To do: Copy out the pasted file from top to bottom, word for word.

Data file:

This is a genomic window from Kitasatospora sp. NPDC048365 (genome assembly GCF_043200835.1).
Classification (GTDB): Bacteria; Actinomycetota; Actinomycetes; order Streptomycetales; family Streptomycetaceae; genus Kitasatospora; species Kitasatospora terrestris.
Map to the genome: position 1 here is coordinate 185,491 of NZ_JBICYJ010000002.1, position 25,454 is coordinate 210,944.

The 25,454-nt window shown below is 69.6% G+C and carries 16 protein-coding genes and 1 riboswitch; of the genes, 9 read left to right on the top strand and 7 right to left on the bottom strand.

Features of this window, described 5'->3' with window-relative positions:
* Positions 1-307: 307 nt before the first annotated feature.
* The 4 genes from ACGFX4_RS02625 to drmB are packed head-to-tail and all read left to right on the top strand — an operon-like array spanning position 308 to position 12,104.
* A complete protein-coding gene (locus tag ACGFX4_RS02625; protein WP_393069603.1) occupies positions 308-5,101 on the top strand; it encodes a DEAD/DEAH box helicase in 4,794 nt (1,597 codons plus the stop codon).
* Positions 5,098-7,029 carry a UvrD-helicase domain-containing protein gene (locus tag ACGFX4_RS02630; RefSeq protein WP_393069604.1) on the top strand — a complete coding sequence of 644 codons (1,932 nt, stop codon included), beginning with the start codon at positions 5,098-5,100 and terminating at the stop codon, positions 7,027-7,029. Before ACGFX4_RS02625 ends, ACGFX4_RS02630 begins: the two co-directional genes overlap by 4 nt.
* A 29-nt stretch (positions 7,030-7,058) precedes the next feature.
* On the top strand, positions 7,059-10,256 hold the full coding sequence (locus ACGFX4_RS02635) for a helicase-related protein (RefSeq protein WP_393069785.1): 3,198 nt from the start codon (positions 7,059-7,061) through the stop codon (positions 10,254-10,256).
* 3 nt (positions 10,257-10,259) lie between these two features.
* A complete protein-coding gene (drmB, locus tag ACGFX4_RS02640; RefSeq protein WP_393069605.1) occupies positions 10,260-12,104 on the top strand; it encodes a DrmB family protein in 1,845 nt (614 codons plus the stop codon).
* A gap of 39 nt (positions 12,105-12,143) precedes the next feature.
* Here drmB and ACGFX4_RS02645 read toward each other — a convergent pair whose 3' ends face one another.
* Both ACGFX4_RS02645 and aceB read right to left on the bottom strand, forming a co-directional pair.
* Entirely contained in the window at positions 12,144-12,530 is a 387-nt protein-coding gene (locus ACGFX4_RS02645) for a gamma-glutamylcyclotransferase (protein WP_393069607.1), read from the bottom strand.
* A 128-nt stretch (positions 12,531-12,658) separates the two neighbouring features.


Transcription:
This is a genomic window from Kitasatospora sp. NPDC048365 (genome assembly GCF_043200835.1).
Classification (GTDB): Bacteria; Actinomycetota; Actinomycetes; order Streptomycetales; family Streptomycetaceae; genus Kitasatospora; species Kitasatospora terrestris.
Map to the genome: position 1 here is coordinate 185,491 of NZ_JBICYJ010000002.1, position 25,454 is coordinate 210,944.

The 25,454-nt window shown below is 69.6% G+C and carries 16 protein-coding genes and 1 riboswitch; of the genes, 9 read left to right on the top strand and 7 right to left on the bottom strand.

Features of this window, described 5'->3' with window-relative positions:
* Positions 1-307: 307 nt before the first annotated feature.
* The 4 genes from ACGFX4_RS02625 to drmB are packed head-to-tail and all read left to right on the top strand — an operon-like array spanning position 308 to position 12,104.
* A complete protein-coding gene (locus tag ACGFX4_RS02625; protein WP_393069603.1) occupies positions 308-5,101 on the top strand; it encodes a DEAD/DEAH box helicase in 4,794 nt (1,597 codons plus the stop codon).
* Positions 5,098-7,029 carry a UvrD-helicase domain-containing protein gene (locus tag ACGFX4_RS02630; RefSeq protein WP_393069604.1) on the top strand — a complete coding sequence of 644 codons (1,932 nt, stop codon included), beginning with the start codon at positions 5,098-5,100 and terminating at the stop codon, positions 7,027-7,029. Before ACGFX4_RS02625 ends, ACGFX4_RS02630 begins: the two co-directional genes overlap by 4 nt.
* A 29-nt stretch (positions 7,030-7,058) precedes the next feature.
* On the top strand, positions 7,059-10,256 hold the full coding sequence (locus ACGFX4_RS02635) for a helicase-related protein (RefSeq protein WP_393069785.1): 3,198 nt from the start codon (positions 7,059-7,061) through the stop codon (positions 10,254-10,256).
* 3 nt (positions 10,257-10,259) lie between these two features.
* A complete protein-coding gene (drmB, locus tag ACGFX4_RS02640; RefSeq protein WP_393069605.1) occupies positions 10,260-12,104 on the top strand; it encodes a DrmB family protein in 1,845 nt (614 codons plus the stop codon).
* A gap of 39 nt (positions 12,105-12,143) precedes the next feature.
* Here drmB and ACGFX4_RS02645 read toward each other — a convergent pair whose 3' ends face one another.
* Both ACGFX4_RS02645 and aceB read right to left on the bottom strand, forming a co-directional pair.
* Entirely contained in the window at positions 12,144-12,530 is a 387-nt protein-coding gene (locus ACGFX4_RS02645) for a gamma-glutamylcyclotransferase (protein WP_393069607.1), read from the bottom strand.
* A 128-nt stretch (positions 12,531-12,658) separates the two neighbouring features.